Acne is a well-known part of teenage life, and something most people deal with at some point. It may appear on your face or your body, and it’s completely normal.
Although there is no cure, acne can be controlled.
There are lots of different reasons you might develop acne, and many of them coincide with getting older.
This is the most common cause of acne. As you reach puberty, the levels of hormones in your body change. Girls particularly may notice they develop spots as their periods start. Generally, though, hormonal acne will pass after a few years.
Stress (hello exams!), in combination with those hormones, can trigger a breakout. If you notice you get especially spotty during exam season, try to find ways to relax!
It is more likely that you’ll get spots in the summer, as you’re sweating more, and sweat can irritate spots that have developed. Exercise is important at all times of year (and can boost your self-esteem), but make sure you shower as soon as possible once you’ve finished.
Hotter weather can also cause some skin types to produce more oil, which can cause more spots.
You may develop spots on the side of your face you most commonly sleep on, or where clothes rub on your body. Right now a lot of people are getting spots from wearing a mask all the time!
Although there is no scientific evidence that an unhealthy diet causes acne, a well-balanced diet, and plenty of water, is good for you in so many ways, and doesn’t hurt when it comes to healthy skin.
It’s important to know that there are different types of spots, meaning there will be different ways to treat it.
Comedones, or comedos, are typically caused by an excess of sebum (oil) on the skin from excessive sweat or buildup products. These spots won’t be painful.
There are three main types of inflammatory acne – papules, pustules and nodulocystic. These are what we know as pimples or spots, and most people will get these at some point in life.
Papules are red bumps that appear on the skin due to bacteria under the skin.
Pustules are papules that have become infected and fill up with pus, which causes the spot to come to the surface of the skin with a white or yellow head.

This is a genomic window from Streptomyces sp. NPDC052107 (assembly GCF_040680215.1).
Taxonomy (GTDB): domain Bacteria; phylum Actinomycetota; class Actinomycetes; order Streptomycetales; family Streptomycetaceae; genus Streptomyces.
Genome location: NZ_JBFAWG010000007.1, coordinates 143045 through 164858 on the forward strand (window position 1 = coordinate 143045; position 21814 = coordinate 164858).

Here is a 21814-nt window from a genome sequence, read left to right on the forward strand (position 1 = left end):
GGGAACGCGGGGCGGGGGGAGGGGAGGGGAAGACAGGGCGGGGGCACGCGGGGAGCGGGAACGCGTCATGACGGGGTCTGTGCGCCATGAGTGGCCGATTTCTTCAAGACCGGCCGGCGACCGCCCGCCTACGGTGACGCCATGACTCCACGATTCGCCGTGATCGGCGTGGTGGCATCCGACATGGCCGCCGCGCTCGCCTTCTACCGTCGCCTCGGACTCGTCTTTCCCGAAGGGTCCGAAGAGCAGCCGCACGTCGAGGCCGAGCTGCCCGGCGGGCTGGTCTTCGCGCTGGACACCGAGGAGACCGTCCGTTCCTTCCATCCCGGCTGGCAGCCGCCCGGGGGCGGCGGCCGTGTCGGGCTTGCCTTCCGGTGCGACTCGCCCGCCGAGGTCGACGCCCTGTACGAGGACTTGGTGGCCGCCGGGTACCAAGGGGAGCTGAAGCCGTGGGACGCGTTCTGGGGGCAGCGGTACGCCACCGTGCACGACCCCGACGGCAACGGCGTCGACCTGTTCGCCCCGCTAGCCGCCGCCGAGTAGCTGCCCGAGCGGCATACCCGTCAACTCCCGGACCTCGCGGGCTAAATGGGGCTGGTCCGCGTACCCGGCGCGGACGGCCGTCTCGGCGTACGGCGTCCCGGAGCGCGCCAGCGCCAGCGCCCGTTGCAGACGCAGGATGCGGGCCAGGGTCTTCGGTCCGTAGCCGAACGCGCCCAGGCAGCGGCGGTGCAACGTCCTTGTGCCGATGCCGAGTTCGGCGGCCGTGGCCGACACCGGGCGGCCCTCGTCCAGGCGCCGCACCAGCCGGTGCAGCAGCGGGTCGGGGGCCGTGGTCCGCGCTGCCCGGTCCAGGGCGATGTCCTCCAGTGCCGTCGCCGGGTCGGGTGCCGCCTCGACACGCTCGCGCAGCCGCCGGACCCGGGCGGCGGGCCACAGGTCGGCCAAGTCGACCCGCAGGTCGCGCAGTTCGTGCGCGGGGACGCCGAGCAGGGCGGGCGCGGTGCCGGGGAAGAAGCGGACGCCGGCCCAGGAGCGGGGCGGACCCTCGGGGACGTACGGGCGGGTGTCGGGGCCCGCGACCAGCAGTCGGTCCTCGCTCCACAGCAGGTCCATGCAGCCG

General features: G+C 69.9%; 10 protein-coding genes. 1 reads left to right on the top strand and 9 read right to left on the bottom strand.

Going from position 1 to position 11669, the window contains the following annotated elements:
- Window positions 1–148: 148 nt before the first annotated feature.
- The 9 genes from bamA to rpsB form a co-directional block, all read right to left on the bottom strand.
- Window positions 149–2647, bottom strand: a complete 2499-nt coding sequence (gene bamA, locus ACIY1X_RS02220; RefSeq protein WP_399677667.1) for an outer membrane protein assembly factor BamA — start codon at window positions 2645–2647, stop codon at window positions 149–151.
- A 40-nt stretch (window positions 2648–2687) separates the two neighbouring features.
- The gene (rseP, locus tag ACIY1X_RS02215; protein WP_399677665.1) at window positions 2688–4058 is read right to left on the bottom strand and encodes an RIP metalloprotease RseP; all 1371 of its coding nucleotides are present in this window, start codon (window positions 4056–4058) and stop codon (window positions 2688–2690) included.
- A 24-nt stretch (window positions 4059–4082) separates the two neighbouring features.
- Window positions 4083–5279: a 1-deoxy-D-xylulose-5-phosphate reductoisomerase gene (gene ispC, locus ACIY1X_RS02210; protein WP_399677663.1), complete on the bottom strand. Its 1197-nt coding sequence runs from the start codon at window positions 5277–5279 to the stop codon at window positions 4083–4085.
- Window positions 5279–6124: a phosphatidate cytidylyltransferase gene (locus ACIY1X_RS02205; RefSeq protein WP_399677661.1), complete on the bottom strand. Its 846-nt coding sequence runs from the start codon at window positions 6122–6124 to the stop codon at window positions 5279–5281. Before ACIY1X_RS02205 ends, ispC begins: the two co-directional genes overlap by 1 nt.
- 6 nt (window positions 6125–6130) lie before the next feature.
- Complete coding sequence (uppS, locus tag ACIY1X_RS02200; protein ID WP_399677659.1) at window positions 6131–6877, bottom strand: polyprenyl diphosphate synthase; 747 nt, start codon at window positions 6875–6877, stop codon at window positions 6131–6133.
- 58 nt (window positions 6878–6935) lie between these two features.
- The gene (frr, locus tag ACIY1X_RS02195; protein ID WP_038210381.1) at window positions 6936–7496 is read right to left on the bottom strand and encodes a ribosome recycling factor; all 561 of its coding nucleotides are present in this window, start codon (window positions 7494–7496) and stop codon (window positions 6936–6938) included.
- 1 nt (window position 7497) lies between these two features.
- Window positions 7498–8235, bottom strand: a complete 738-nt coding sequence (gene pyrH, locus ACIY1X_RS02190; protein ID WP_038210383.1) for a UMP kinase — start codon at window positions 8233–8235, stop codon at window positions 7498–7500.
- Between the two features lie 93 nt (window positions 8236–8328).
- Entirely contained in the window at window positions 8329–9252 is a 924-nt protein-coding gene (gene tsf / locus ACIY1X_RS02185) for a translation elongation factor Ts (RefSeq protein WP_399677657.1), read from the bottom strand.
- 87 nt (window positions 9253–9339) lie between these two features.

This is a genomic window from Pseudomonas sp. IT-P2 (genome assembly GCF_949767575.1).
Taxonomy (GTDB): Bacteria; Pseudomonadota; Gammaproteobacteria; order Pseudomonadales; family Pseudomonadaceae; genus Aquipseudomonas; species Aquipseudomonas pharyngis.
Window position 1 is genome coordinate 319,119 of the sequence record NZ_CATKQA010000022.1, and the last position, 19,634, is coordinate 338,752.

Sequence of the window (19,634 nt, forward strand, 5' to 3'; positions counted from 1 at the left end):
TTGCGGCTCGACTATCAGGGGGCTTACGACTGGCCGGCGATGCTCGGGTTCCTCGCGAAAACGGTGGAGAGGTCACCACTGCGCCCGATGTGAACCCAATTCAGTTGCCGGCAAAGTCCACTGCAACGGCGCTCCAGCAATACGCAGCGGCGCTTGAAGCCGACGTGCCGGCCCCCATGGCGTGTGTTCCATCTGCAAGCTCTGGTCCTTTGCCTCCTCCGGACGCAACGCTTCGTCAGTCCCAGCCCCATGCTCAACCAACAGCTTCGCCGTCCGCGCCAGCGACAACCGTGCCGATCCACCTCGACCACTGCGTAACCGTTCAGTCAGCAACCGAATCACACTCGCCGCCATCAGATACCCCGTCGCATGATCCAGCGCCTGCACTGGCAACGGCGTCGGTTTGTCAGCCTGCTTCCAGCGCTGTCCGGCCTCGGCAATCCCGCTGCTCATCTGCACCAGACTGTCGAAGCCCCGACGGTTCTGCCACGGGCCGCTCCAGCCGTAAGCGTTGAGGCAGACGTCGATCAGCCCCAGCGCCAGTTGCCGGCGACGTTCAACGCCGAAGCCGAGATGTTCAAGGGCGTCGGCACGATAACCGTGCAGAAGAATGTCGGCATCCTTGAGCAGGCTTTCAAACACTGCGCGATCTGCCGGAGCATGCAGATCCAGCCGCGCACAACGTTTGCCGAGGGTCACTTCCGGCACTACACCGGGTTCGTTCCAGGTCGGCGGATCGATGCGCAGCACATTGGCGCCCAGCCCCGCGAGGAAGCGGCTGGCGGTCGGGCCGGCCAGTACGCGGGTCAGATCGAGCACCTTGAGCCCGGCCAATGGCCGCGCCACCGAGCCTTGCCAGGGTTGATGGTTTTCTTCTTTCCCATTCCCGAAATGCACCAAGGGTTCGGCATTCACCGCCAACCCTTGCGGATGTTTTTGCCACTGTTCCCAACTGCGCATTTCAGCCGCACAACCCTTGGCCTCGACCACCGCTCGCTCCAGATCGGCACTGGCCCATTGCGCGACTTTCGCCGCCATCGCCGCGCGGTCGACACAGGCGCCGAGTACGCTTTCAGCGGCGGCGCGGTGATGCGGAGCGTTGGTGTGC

Nodulocystic, also referred to as cystic acne, are large infected lumps under the skin (nodes and cysts) that are painful to touch.
Wash your face regularly every day – but not more than twice a day, as this can irritate the skin and make symptoms worse.
Although generally to be avoided, some spots may heal quicker if you pop the white head. After cleansing your face, wash your hands, wrap your index fingers with tissue and gently squeeze the head of the spot. If nothing comes out, don’t force it – you will just damage the skin.
Afterwards, wipe it clean and apply a salve to soothe the skin. Avoid squeezing spots with no head, as it will only make your skin red and bumpy.
You can also squeeze blackheads following the same steps.
The best ingredients for targeting acne are salicylic acid and benzoyl peroxide. Look for these ingredients when choosing a face cleanser, spot treatment or body wash.
If you have severe acne, it is best to see a dermatologist. They will be able to properly medicate and treat the condition.
Leave it alone
Be gentle with your skin, as the more you try to do, the more it may cause irritation. Avoid using abrasive products such scrubs on a daily basis, don’t pick at your skin too much, and try not to wear a lot of heavy makeup. Sometimes the best thing to do is nothing at all, and let nature run its course.